45% of cybersecurity professionals have considered quitting the industry

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Today, end-to-end cybersecurity Deep Learning provider Deep Instinct released the Voice of Secups report, examining stress levels among 1,000 C-suites and senior cybersecurity professionals.

Research has found that 45% of cybersecurity professionals plan to leave the industry and 46% know at least one person who quit cybersecurity altogether over the past year due to stress.

The most commonly reported causes for stress include the constant fear of ransomware and the expectation that analysts will always be on call or available.

These findings highlight that traditional approaches to security – which usually rely on a combination of unbalanced warning-heavy surveillance solutions – may not be sustainable. Furthermore, it states that professional organizations may not be well-equipped to deal with the threat of ransomware, creating a stressful work environment for security teams and ultimately adding ‘great resignation’.

Ransomware stress: a win-lose situation

Ransomware is one of the most stressful events for cybersecurity professionals to manage as the operational impact can be devastating, as the Colonial Pipeline Attack was published last year.

Similarly, security responders are in a situation of being lost, either forced to take the risk of not paying the ransom, or losing access to key data, or the ransom being paid, and trusting the intruder to decrypt the stolen data.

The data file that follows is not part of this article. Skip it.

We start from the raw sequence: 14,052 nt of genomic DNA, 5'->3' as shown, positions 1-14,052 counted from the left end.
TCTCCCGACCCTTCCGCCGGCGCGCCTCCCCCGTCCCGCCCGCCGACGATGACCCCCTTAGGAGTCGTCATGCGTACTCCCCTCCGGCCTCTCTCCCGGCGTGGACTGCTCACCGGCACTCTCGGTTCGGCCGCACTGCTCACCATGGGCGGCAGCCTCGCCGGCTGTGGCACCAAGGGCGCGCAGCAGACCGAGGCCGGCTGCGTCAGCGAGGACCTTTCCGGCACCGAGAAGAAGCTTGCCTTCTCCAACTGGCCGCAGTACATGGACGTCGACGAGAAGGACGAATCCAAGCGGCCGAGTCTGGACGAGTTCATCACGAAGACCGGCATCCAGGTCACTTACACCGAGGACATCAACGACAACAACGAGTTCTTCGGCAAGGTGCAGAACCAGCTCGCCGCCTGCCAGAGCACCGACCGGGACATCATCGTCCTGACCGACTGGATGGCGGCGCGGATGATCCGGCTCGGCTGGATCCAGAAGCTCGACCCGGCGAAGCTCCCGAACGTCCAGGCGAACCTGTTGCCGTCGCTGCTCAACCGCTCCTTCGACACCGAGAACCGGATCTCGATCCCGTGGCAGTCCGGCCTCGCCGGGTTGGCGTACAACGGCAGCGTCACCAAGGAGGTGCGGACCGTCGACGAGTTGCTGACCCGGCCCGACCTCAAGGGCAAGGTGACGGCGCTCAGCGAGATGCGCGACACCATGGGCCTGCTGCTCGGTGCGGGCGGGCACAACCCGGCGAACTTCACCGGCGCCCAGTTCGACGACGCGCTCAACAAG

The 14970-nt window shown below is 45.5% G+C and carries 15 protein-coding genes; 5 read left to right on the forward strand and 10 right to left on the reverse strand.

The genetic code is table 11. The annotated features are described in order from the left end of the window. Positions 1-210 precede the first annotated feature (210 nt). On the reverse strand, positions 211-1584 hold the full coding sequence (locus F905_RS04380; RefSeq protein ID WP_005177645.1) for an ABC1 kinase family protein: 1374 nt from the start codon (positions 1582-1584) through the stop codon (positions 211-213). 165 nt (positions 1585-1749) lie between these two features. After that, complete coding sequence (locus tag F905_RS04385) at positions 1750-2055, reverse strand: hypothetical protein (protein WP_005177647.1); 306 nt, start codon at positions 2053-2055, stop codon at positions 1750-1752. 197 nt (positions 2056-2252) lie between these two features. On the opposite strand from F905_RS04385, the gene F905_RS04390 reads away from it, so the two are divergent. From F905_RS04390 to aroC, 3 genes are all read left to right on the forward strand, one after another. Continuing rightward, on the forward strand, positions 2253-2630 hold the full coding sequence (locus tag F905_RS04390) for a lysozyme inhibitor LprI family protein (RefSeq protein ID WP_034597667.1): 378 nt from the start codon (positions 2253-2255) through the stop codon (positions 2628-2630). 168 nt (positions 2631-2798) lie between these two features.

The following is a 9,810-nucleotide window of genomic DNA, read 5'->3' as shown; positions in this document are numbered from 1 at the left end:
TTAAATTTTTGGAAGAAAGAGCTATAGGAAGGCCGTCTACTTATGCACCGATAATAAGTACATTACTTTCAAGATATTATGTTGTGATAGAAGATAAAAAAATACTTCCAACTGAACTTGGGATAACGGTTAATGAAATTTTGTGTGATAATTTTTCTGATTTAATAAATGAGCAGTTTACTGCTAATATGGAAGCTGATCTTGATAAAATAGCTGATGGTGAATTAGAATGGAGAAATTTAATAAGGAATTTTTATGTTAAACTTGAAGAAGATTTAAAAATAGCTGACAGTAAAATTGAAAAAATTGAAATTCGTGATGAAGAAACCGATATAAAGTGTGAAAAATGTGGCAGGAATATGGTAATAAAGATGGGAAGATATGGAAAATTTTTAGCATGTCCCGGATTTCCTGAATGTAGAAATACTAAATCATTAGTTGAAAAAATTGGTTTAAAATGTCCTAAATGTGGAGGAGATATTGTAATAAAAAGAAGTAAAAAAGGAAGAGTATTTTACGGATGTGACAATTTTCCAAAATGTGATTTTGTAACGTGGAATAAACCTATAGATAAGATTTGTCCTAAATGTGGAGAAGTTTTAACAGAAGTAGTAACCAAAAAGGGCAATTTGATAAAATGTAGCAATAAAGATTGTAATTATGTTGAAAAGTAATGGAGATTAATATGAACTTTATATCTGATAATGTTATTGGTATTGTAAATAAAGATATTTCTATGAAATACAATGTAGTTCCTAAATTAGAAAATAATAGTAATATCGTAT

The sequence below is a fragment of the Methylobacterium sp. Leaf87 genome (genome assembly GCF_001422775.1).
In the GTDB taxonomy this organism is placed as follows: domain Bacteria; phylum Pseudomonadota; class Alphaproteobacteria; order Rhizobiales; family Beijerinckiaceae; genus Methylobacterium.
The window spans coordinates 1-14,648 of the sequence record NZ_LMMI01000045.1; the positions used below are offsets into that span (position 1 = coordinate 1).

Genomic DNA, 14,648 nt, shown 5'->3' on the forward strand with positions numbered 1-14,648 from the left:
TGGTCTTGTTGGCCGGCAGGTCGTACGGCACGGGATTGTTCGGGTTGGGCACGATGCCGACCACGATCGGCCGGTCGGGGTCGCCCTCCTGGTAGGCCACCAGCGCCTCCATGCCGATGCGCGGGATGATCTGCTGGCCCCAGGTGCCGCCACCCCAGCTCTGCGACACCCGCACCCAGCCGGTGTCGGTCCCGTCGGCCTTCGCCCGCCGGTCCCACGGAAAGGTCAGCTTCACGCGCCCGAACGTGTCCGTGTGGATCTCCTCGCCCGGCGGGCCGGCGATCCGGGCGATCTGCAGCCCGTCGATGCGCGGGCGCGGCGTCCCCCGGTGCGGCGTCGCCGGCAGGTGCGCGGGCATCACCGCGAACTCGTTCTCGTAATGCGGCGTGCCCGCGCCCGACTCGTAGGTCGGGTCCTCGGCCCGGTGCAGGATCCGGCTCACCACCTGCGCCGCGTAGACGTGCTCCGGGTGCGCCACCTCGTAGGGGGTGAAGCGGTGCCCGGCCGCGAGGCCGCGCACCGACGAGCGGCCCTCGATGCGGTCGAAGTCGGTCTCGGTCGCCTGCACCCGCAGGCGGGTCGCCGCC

In fact, attackers often do not respect the payment of ransom. 38% of those reported by Deep Instinct agreed to pay the ransom, 46% claimed their data was still leaked by hackers, and 44% said they could not restore their data.

At any time during the remedy, negotiations or restoration, security analysts take the blame if something goes wrong.

“In a culture of blame game, the pressure of failure is heavy on security analysts. Visibility is a challenge across the IT landscape, blinding them to many problems, “said Karen Crowley, Director of Product Solutions at Deep Instinct. “They are working more than 16-18 hours a day to keep the organization safe and the responsibility for catching the wrong configuration or error by an employee clicking on a malicious link falls back on them.”

The combination of “imminent danger of breach,” chasing false flags and blaming for violations creates a very high-pressure work environment for analysts to work with.

How security teams can respond to ransomware threats

Security teams have the best protection against the dangers of ransomware.

While this is easier said than done, it can help to actively manage the attack surface and reduce vulnerabilities in the environment. In addition, it is important for employees to take best security measures, such as choosing a strong password and not clicking on links or attachments in emails from unknown senders.

If prevention fails, the average ransomware attack takes just over three days from start to finish, with successful intrusion giving security analysts limited time to respond to prevent data loss or encryption.

As a result, Crowley recommends that organizations invest in technologies that help reduce false positives, so that security teams have more visibility into their environment, while having time for high-value work rather than chasing false flags.

She also notes that organizations invest in solutions to send high loyalty alerts to EDR, SIEM or SOAR solutions so that security analysts can investigate incidents that have been prevented and quickly expose active threats to the network.

Of course, managed services also have a role to play in supporting overburdened security teams, especially if they are under-resourced or under-staffed.

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